Last Friday, while waiting on the Supreme Court to weigh in on whether or not Baptists have to bake cakes for gay weddings, the Georgia state senate passed another “religious freedom” bill. The Keep Faith in Adoption and Foster Care Act, which was ushered in by a 35 to 19 vote after “an hour of contentious debate,” gives legal protection to tax payer-funded faith-based adoption agencies that refuse to place children with adoptive parents they disapprove of because of their religious beliefs. LGBTQ rights organizations were quick to condemn SB 375, pointing out the dangers it poses to both LGBTQ adoptive parents and LGBTQ foster kids.
GLAAD’s Sarah Kate Ellis called it “a dangerous step backward that would codify permission to discriminate against the LGBTQ community into Georgia state law” while Marty Rouse of the Human Rights Campaign said it’s “discrimination dressed up as a ‘solution’ to a fake problem.” Both urged the Georgia state House of Representatives to reject the bill.
While the pleas of LGBTQ activists will certainly be disregarded by Georgia’s Republican-controlled House and Republican governor, SB 375 is going to, once again, force the state to grapple with the national perception of it. While Lt. Governor Casey Cagle made headlines and spawned Twitter memes Monday by threatening to slash tax breaks for Delta, one of the state’s biggest employers, because the company discontinued discounts for NRA members, Governor Nathan Deal actually vetoed the state’s sweeping religious liberty bill in 2016 because of pressure from corporations. Atlanta is third only behind New York City and Houston when it comes to housing major company headquarters. Home Depot, UPS, Coca-Cola, Delta, and 24 other Fortune 500 companies are all based there. Georgia has also become a serious film-making state. In addition to the dozens of TV shows that film in Atlanta, Georgia outpaced California for feature film production last year. Atlanta’s Pinewood Studios is home to Black Panther, Ant-Man, Avengers: Infinity War, Tyler Perry everything; and all the jobs that go along with those major productions. Oh, and the city is also on the shortlist for becoming Amazon’s coveted HQ2.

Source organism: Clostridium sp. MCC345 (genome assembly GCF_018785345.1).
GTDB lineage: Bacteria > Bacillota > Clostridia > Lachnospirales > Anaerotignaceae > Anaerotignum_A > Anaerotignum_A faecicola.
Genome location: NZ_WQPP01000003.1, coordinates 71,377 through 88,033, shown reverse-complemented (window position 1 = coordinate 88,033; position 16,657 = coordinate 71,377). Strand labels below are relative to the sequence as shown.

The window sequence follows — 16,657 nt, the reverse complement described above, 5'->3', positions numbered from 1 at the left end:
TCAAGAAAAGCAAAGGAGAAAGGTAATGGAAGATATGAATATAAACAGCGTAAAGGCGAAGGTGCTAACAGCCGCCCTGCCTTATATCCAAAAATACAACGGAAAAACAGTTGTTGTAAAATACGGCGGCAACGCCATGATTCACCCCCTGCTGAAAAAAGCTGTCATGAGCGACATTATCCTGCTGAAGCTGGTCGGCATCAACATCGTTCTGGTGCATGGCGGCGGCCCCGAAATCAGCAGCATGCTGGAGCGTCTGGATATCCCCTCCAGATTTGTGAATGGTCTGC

TV showrunners who work out of Atlanta were quick to condemn the bill, with some promising to pull production if the House passes it and Deal signs it into law.
Regardless of how this bill plays out, it’s easy to see the current White House’s stance on LGBTQ people as the thing that empowered it. The bill’s sponsor, William Ligon, operated straight out of Trump’s playbook before Trump was even a glimmer in our nightmare’s eyes. Ligon’s other other notable national news-making moments in his Georgia senate career include threatening to defund AP U.S. History in Georgia schools if teachers refused to ramp up American exceptionalism rhetoric; chiding educators for teaching Native history instead of focusing solely on the “Anglo-American traditions of Western Civilization;” using taxpayer money to settle a lawsuit with a Black administrative assistant he fired for being Black; and introducing legislation to make sure liberal activists can’t interrupt conservative speakers on public college campuses.
Like all other “religious freedom” legislation, SB 375 is just bigotry cloaked in Bible verses and Republican talking points. Many white evangelical Christians believe their faith teaches children are in danger with single parents, or unwed couples; and it wasn’t too long ago when they used the Bible to justify those same beliefs for interracial couples.
While it seems unlikely that Governor Deal will sign a law that could torpedo the state’s economy, especially after he already shot down an even broader attempt to institute “religious freedom” laws in the state, it’s hard to be comforted by the knowledge that our civil rights hinge on the whims of Jeff Bezos.